by NEIL ORAM
Introduction copyright © 1999-2000 Ian Shuttleworth. All rights reserved.
First encounters: the "Noble Attempt"
In 1997, I went along to a warehouse on an island in East London to watch thirty-odd people play a couple of hundred-odd (very odd) characters over... well, as it turned out, over 29 hours; it was scheduled to last only 22, but the lead actor went into meltdown about two-thirds of the way through. (He needed vigorous brain and body massage from his father actor Brian Cox and Russell Denton, who had first played the role but gave up acting to become a gardener.)
I'd known about The Warp from places like the Guinness Book Of Records, which listed it as the longest play in the world actually, it's written as ten plays, but few of them make sense on their own and they're almost always performed in one continuous marathon. This, though, had been my first chance to see it; when it had last been performed, on the Edinburgh Fringe in 1980, I'd still been a schoolboy in Belfast. And of all the critics there at this first performance for a new generation (God, I make it sound like a vat of Pepsi), I was the only one who lasted the distance. (The guy from The Independent left about halfway through and phoned me up to find out what happened; the Sunday Times sent along comedian Richard Herring, who managed only around ten hours... the wimp!) I was stimulated, I was battered, I was entertained... I don't mind admitting, I was bored for a few hours during the lengthy "The Archers on acid" Loch Ness sequences (although I've since changed my mind about those parts of the play)... but above all, I was hooked.
For a few years I'd been on a bit more than nodding terms with Ken Campbell the man who directed The Warp (on that occasion), who in fact persuaded Neil Oram to write it in the first place, and in general one of Britain's premier theatrical fruitcakes. (If you've never heard his analysis of the part of Angus in Macbeth "Why do the others ignore him? Do they not see him? Is he a dwarf?" your life is the poorer.) After this, though, I became a kind of camp follower. I asked Ken to let me know about any subsequent performances surely, I reasoned, there had to be some; this massive company couldn't have been assembled just for a one-off.
A month or so later, he rang me. Alan Cox, who had played the central role of Phil Masters (the longest role in theatre, some five and a half times the length of Hamlet; Phil is onstage, explains Ken, "in every scene except four, and they're very short ones"), didn't want to do it again I think he was still spooning his brains back in through his ears at that point but a "masked challenger" had asked to take a pop at the part. So there would be, not quite a performance, but an acted-out line run, and "the only way you get to see it," said Ken, "is to be in it." So a couple of weeks later I found myself playing a mediaeval Bavarian peasant, Rachel's stepfather Mulford (wrestling an imaginary rifle from the hands of playwright Terry Johnson as Jake), a whacked-out Glynn Dyson (I played him as if he were Ken... well, it seemed to make sense) and I'm so proud of this I became only the third person ever to play Arthur the Cosmic Grocer, a role originated by Jim Broadbent. "Challenger X", whose identity was revealed only when the first line was spoken, turned out to be Ken's daughter Daisy; she was word-perfect, but the rest of us weren't, so at some point in Play 7 we knocked it on the head and went off for a kip.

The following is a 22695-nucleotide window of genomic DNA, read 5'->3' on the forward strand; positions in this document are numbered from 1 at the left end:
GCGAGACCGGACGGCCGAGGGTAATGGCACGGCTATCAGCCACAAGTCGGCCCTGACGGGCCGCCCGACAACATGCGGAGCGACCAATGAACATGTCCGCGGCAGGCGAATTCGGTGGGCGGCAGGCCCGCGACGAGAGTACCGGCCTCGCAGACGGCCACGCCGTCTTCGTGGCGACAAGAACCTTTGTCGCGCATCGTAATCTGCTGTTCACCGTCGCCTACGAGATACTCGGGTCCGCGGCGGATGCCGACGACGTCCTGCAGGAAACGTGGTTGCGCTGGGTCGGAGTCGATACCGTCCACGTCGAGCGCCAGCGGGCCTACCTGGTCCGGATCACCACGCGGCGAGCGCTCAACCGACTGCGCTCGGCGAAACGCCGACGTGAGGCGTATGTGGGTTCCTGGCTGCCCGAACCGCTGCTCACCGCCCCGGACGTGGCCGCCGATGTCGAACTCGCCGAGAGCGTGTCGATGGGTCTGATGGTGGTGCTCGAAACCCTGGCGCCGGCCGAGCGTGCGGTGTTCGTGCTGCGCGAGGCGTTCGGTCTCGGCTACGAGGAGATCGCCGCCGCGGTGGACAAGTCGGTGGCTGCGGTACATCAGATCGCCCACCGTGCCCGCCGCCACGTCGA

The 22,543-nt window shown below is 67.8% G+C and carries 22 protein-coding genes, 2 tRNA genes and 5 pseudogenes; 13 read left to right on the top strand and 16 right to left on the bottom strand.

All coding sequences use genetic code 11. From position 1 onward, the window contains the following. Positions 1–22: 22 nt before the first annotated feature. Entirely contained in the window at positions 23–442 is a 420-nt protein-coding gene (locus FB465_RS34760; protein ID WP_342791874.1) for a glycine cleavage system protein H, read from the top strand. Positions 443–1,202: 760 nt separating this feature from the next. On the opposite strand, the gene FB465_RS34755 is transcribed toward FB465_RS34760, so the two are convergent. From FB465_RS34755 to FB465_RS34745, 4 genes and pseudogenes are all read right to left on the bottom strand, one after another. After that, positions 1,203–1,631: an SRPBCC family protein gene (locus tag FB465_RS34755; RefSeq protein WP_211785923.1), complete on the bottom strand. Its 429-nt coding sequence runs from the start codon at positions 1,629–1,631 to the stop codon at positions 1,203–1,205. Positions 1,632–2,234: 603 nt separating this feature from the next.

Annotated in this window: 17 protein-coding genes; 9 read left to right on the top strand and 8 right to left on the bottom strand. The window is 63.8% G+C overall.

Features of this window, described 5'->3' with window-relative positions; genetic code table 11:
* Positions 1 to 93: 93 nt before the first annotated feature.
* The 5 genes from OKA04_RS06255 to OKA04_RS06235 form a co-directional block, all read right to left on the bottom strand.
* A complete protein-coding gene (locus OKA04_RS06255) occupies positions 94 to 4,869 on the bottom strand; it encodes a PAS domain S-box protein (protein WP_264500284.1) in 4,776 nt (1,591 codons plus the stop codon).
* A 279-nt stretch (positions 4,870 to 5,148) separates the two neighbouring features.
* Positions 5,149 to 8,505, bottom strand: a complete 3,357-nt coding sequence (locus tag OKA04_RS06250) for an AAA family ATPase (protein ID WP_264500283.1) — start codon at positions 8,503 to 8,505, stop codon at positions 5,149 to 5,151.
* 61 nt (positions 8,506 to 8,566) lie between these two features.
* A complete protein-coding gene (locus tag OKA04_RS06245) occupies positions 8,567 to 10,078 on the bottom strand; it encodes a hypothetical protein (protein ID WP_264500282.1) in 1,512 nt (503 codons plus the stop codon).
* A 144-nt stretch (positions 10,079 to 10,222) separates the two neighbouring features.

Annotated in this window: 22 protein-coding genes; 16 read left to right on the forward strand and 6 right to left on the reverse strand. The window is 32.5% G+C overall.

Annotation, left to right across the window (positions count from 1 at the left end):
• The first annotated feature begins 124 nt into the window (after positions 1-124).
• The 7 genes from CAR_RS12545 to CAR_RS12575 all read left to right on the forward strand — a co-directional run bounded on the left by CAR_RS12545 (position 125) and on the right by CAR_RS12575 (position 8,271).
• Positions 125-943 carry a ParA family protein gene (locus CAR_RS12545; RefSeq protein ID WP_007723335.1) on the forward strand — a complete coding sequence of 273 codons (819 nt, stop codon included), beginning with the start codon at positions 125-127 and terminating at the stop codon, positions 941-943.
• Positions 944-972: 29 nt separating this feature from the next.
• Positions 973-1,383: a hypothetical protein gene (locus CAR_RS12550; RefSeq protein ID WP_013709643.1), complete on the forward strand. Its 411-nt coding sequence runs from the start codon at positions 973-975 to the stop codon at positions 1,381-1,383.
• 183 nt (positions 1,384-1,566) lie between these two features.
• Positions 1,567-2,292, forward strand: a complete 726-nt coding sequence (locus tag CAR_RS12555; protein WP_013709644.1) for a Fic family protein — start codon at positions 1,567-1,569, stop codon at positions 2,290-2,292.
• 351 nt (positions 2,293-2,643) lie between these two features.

Mending fires and the presence of greatness
And there it rested for several months, until an old school friend of Ken's got back in touch with him. David Senton had taken the lead in their school plays (according to Ken, "He would play Macbeth when I was a witch"), but had gone into business rather than acting. Now, though, his son was an actor, and would Ken like to take a look at him? Ken contacted Oliver Senton, and for want of anything else suggested that he take a look at the part of Phil, saying it would go on when Oliver knew the part. A couple of months later, Oliver rang up and said he'd learnt it. Ken sent official Warp prompter John Joyce (who, in 1979, had created the role of Billy McGuinness) round to test him; John reported back, "Not only is he word perfect, but he knows them so well he can carry on reciting them while he's mending the electric fire in his flat!" It had to be staged pretty sharpish, before they leaked out.
In March, 1998, The Warp went on at the Albany Theatre, Deptford. This time I knew what I was in for, prepared my body-clock, took a picnic basket, sort of thing...
It was stunning. Alan Cox is a damned fine actor (I've seen him since in everything from Chekhov to Wilde), but in all fairness, after a certain point during that Three Mills Island performance he had had to concentrate more on the lines than on his actual performance. Oliver was just great. And he was matched by pretty much the whole company: Nina Conti as Meg, Kate Alderton in a whole clutch of roles (a lot of children of famous actors have appeared in this show; Benedick Bates had been in the "Noble Attempt", with Samuel West in the audience), Mitch Davies with his great Buster Keaton face that gets funnier the straighter he tries to look... During Billy McGuinness's transmogrification scene at the end of Play 2, I cried. I still cry virtually every time I see Roddy McDevitt perform it. I think it may be the most powerful single scene I've ever seen on a stage. Daisy Campbell, who had directed the show this time out, paid great attention both to the tiniest details and to the grand sweep of events in the play, managing to keep characters palpably human at all times even amid the most cosmic of goings-on.